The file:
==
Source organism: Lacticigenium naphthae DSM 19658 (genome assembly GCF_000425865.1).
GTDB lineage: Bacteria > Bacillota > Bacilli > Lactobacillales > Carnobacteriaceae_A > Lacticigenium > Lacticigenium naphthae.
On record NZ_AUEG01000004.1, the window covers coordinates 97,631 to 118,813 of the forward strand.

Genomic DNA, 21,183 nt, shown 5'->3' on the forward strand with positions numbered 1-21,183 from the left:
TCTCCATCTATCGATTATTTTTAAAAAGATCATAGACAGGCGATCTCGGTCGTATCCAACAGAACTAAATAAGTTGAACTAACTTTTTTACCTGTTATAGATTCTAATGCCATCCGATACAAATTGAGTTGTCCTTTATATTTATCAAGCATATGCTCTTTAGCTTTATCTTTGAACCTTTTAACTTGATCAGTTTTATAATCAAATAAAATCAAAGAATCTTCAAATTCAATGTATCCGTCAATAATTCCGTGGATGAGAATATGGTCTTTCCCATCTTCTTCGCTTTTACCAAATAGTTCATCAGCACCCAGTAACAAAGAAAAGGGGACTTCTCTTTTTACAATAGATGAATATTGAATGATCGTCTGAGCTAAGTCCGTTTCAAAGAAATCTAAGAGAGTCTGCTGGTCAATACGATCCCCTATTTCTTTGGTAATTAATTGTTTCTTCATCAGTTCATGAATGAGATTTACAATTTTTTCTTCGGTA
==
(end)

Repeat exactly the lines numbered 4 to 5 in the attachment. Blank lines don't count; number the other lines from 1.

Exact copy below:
Genomic DNA, 21,183 nt, shown 5'->3' on the forward strand with positions numbered 1-21,183 from the left:
TCTCCATCTATCGATTATTTTTAAAAAGATCATAGACAGGCGATCTCGGTCGTATCCAACAGAACTAAATAAGTTGAACTAACTTTTTTACCTGTTATAGATTCTAATGCCATCCGATACAAATTGAGTTGTCCTTTATATTTATCAAGCATATGCTCTTTAGCTTTATCTTTGAACCTTTTAACTTGATCAGTTTTATAATCAAATAAAATCAAAGAATCTTCAAATTCAATGTATCCGTCAATAATTCCGTGGATGAGAATATGGTCTTTCCCATCTTCTTCGCTTTTACCAAATAGTTCATCAGCACCCAGTAACAAAGAAAAGGGGACTTCTCTTTTTACAATAGATGAATATTGAATGATCGTCTGAGCTAAGTCCGTTTCAAAGAAATCTAAGAGAGTCTGCTGGTCAATACGATCCCCTATTTCTTTGGTAATTAATTGTTTCTTCATCAGTTCATGAATGAGATTTACAATTTTTTCTTCGGTA